APPELLATE COURT OF ILLINOIS, SECOND DISTRICT
539 N.E.2d 1274, 183 Ill. App. 3d 1091, 132 Ill. Dec. 468 1989.IL.899
Appeal from the Circuit Court of Du Page County; the Hon. John J. Bowman, Judge, presiding.
PRESIDING JUSTICE UNVERZAGT delivered the opinion of the court. REINHARD and LINDBERG, JJ., concur.
DECISION OF THE COURT DELIVERED BY THE HONORABLE JUDGE UNVERZAGT
On appeal, defendant raises three issues as grounds for reversal: (1) whether the classification of the offense of possession of a stolen or converted vehicle as a Class 2 felony when the more serious offense of theft over $300 is only a Class 3 felony violates the Illinois Constitution's assurances of due process and proportionate penalties; (2) whether classification of defendant's conduct, failure to return a rented vehicle where there was no written rental contract or written demand for return, as a Class 2 felony when similar conduct, failure to return rented property where there is a written rental contract and a written demand for return, is classified only as a Class 4 felony violates the Illinois Constitution's assurance of equal protection; and (3) whether defendant was proved guilty beyond a reasonable doubt where the State failed to establish the vehicle was stolen or converted.
At trial, Ronald Barton, owner of Ugly Duckling Rental Car in Naperville, Illinois, testified that defendant rented a 1979 Thunderbird from the agency on March 25, 1987. Defendant told Barton that he needed the car for three days. Defendant signed a rental agreement. The written agreement did not include a provision setting out the date or place for return of the vehicle. When defendant did not return the vehicle within three days, Barton tried unsuccessfully to contact him by telephone. Approximately one week later, defendant contacted Barton and told him that he still needed the car. He also said that he was waiting for a check to arrive and when it did he could pay for the rental. Barton told defendant to return the car; defendant failed to do so. Over the next two months, Barton made approximately 25 telephone calls to defendant and to members of defendant's family asking that defendant return the car. During this period, defendant telephoned Barton five or six times. Defendant told Barton each time that he would return the car and that he was expecting a check to arrive. He also indicated that he might want to buy the car from Barton. Defendant never paid any of the rental fee and never returned the vehicle to the rental agency.
On May 27, 1987, Barton contacted the Naperville police department and reported the car stolen. That same day police recovered the vehicle. When Barton viewed the car the next day, he observed that the bumper and the exhaust system were damaged.
Officer Truemper of the Naperville police department was the officer who received Barton's stolen car report on May 27. Later that same day, he observed the car stalled in an intersection in Naperville. Defendant, who had been pushing the car out of the intersection, told the officer that he had rented the car from Ugly Duckling. The officer advised defendant that the car had been reported stolen and placed defendant under arrest. Defendant told the officer that he had not returned the vehicle because he was waiting for a check to arrive by mail.
Defendant testified that when he rented the car from Barton he told him he would need it for three days. He said that he called Barton back a week later and told him that he needed the car awhile longer; Barton agreed. The last time defendant spoke with Barton was three days before the car was reported stolen. At that time, defendant told Barton that he was expecting a check at any time, and he would be in to pay for the vehicle. He also said he wanted to work out a deal to buy the car. Defendant said he never planned to keep the car, he never refused to pay for the car, and Barton never told him to bring the car back until their last conversation approximately three days before defendant was arrested. Defendant stated that when he got the car the bumper was rusted and was hanging down. He further stated that he was on his way to return the car when he was stopped by the police., Defendant was convicted of possession of a stolen or converted vehicle, and he now appeals that conviction.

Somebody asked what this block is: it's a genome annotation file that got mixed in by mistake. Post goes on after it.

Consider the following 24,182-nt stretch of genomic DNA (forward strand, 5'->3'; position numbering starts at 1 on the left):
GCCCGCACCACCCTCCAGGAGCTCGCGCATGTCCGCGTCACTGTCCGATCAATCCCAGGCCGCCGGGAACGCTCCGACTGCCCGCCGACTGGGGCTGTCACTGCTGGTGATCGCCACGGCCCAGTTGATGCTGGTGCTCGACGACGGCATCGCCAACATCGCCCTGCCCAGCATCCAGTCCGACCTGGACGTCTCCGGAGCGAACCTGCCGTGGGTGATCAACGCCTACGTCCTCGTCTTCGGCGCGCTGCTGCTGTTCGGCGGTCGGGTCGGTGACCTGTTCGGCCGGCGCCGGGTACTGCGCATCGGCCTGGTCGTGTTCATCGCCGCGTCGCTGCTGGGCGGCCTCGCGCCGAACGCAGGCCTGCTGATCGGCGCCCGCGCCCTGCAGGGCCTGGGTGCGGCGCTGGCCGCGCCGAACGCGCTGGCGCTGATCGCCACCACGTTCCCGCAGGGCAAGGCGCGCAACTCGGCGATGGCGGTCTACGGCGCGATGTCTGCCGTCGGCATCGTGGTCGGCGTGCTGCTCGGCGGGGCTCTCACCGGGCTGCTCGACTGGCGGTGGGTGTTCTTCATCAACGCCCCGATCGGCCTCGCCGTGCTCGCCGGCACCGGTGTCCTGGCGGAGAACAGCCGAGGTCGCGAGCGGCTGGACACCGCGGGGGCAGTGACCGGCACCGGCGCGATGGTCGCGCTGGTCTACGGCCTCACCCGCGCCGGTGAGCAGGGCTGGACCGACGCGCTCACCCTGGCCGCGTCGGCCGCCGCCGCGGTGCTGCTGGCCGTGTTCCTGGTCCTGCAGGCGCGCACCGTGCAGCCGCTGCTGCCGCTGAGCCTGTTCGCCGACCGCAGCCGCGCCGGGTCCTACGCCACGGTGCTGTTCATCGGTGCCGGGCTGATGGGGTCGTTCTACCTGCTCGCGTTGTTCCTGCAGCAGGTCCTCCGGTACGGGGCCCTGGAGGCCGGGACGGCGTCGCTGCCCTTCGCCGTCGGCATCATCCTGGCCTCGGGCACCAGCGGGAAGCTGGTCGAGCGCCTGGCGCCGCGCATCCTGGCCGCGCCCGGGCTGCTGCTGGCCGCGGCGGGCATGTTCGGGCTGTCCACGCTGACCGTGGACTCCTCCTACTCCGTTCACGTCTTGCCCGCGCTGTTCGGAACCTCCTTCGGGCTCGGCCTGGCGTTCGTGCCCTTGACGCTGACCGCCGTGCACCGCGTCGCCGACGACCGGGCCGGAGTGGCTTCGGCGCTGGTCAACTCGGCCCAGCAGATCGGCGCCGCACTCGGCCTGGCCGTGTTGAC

Defendant first contends that section 4-103(b) of the Illinois Vehicle Code (Ill. Rev. Stat. 1987, ch. 95 1/2, par. 4-103(b)) violates the constitutional assurance of due process because it classifies a first offense for possession of a stolen or converted motor vehicle as a Class 2 felony and as such is not reasonably designed to achieve the intended goal of eliminating organized auto theft and chop shops. Defendant also alleges that the statute violates the constitutional assurance of proportional penalties by punishing the lesser offense of possession more harshly than theft.
Initially we note that defendant failed to raise the issue of the constitutionality of section 4 -- 103 at trial. We decline to apply the waiver rule, however, because defendant has raised a substantial question of constitutionality which, if sustained, would make void the statute under which he was charged and then convicted. (See People v. Treece (1987), 159 Ill. App. 3d 397, 415.) A constitutional challenge to a statute can be raised at any time. People v. Zeisler (1988), 125 Ill. 2d 42, 46., Defendant was convicted under section 4 -- 103(a)(1). This section states in relevant part:
"(a) It is a violation of this Chapter for:
(1) A person not entitled to the possession of a vehicle or essential part of a vehicle to receive, possess, conceal, sell, dispose, or transfer it, knowing it to have been stolen or converted . . . ." ...